When someone submits a pull request to the project it is reviewed by a minimum of two developers.
What follows is the guidance developers should following when reviewing code.
When performing a review the following things should be considered:
To make it easier for us all to work together we need to ensure that we are working to a common set of standards, and that the way we are coding is as easy to follow as possible.
The projects coding standards are being met.
The code should be easy to understand, comments can and should be used to assist with this.
PHP docs have been updated and help with the understanding of the code
The commits are split logically (i.e. a single short line should be able to summarise the change in each commit)
Each commit message starts with a ticket number followed by a short 1 line summary of the change
Where changes are complicated there is a blank line followed by longer description
PHPdocs and comments are useful (Make sure that value is added, i.e. the function name is not just repeated)
Significant changes have had the appropriate specifications and developer documentation updated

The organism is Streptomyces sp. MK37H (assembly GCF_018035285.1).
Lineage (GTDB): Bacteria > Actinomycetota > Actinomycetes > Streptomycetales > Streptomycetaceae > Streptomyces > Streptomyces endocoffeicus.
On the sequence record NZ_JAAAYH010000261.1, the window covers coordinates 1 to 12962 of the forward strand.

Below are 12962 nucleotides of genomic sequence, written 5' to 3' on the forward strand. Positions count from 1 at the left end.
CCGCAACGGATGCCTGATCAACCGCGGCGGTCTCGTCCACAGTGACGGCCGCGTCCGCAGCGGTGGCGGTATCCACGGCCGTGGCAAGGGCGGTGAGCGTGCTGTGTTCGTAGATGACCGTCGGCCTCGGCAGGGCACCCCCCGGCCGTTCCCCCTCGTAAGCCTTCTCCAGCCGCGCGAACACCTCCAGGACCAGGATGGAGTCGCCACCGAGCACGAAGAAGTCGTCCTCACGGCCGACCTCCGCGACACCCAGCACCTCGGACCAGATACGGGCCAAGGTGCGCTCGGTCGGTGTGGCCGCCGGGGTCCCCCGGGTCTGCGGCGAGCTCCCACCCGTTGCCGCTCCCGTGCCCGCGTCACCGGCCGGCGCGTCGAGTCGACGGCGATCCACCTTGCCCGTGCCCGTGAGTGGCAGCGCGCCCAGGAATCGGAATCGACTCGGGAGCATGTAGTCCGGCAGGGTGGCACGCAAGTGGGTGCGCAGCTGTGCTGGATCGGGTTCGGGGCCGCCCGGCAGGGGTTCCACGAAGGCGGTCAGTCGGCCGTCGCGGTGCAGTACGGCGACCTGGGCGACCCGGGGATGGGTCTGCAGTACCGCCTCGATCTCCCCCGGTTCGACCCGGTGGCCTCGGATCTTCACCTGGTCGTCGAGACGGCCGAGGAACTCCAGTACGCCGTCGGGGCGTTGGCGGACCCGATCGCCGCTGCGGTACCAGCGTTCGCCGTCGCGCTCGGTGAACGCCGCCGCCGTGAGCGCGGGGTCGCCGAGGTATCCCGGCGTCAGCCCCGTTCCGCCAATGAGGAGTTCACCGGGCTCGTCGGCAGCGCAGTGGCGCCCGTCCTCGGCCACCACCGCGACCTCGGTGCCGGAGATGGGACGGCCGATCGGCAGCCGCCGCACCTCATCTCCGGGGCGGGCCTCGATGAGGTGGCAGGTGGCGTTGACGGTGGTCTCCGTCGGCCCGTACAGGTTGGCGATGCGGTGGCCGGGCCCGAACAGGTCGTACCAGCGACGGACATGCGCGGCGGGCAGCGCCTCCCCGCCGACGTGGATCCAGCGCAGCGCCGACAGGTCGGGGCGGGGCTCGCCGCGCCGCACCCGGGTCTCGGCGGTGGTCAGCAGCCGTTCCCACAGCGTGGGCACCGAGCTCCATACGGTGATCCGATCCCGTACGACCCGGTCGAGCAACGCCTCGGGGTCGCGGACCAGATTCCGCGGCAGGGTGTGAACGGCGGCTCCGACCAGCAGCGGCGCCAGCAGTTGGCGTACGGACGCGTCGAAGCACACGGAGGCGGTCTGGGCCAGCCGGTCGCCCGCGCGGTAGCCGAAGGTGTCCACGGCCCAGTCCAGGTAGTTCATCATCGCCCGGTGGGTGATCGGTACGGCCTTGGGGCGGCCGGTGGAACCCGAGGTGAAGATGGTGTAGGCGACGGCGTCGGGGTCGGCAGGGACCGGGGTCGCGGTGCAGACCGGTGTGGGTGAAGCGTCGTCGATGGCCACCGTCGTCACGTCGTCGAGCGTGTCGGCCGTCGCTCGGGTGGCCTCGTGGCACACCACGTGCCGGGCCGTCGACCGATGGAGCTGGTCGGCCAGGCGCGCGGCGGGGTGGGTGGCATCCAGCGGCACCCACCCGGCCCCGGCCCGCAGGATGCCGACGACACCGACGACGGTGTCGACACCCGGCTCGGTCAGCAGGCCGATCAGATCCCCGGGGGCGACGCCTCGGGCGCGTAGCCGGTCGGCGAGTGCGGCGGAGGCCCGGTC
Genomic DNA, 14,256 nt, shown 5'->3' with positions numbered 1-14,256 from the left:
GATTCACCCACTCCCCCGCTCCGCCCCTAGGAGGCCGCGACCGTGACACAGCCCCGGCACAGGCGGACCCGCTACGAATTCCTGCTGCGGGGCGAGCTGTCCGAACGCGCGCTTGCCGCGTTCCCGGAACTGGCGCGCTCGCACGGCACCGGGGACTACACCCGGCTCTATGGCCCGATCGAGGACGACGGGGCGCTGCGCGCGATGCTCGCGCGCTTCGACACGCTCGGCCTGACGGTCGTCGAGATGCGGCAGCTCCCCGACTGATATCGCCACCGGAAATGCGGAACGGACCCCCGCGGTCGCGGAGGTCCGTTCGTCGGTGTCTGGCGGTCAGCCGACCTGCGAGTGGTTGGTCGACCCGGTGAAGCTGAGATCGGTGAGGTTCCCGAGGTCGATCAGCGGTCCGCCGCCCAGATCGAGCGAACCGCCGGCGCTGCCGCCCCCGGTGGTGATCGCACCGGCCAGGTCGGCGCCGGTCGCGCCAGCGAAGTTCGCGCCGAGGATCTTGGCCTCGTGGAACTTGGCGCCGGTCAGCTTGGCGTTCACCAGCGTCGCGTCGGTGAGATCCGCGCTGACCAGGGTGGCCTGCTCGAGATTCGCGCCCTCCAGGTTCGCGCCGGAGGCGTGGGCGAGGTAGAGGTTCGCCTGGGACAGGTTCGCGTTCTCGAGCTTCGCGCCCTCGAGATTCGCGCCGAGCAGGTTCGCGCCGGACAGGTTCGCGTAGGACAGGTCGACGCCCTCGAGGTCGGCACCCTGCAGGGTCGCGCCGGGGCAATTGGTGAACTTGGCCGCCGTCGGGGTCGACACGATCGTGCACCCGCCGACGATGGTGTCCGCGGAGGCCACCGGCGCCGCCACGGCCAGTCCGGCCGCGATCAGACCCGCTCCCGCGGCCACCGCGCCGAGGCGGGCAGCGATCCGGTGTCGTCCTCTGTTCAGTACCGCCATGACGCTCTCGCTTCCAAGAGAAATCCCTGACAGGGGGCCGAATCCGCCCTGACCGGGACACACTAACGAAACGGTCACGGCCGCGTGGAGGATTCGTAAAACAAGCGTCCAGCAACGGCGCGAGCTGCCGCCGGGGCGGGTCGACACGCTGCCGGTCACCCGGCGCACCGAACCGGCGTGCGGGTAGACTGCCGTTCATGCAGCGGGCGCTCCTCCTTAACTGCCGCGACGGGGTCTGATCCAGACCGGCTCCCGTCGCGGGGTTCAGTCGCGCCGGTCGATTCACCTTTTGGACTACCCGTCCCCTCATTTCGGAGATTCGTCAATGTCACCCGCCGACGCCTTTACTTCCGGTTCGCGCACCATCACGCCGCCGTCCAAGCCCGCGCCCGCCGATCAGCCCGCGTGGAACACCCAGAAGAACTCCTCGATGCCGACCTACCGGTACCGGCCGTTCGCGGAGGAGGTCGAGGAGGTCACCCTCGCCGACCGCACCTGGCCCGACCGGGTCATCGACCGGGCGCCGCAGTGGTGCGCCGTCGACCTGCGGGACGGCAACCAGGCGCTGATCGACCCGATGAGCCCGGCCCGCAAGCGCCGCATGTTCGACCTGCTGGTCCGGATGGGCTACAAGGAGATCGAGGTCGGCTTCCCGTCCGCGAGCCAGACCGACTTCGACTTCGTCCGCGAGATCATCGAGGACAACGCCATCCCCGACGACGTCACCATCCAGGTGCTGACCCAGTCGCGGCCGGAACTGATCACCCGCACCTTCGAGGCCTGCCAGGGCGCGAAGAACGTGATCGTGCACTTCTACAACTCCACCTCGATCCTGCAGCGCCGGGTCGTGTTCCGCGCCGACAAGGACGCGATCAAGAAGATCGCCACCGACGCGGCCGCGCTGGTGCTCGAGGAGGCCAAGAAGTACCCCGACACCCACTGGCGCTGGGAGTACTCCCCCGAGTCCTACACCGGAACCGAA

Commit messages help explain changes
Where possible output is not mixed in with programme logic (this makes things easier to maintain) some projects will make this easier than others.
Output conforms to the project HTML standards.
Inline styles should not be used (external stylesheet files are better for maintainability)
Output should be in a form that can be localised
Language used will be understandable by end users
Minimal database calls (i.e. calls in loops are generally bad for performance)
SQL is written in a way that will work on all MySQL database engines supported by the project: innodb/ndb (and MyISAM for help tables)
User input is not directly added to SQL without any form of cleaning
Appropriate logins and capability checks are performed
No unnecessary personal data is collected
Personal data is stored and used in a way that is compliant with the General Data Protection Regulation (GDPR)
Database queries look efficient.
Expensive code is not on a critical path in the system and is not used on every page load (i.e would cause a page to be slow)
There is not excessive looping
Does the code look like it solves the problem it set out to do, without creating additional side effects (i.e. it does not make changes outside of the scope of the ticket)
The code makes sense when considering the whole system (for example if a single line in a method was changes look at the whole method to understand how it fits in)
Are there other parts of the code base that could have been affected by the issue?
The change is not mixing a re-factor and functional change (this is much more complicated to review)
That appropriate unit and functional tests have been added
That there are notes on the ticket to help the test team determine what the scope of testing should be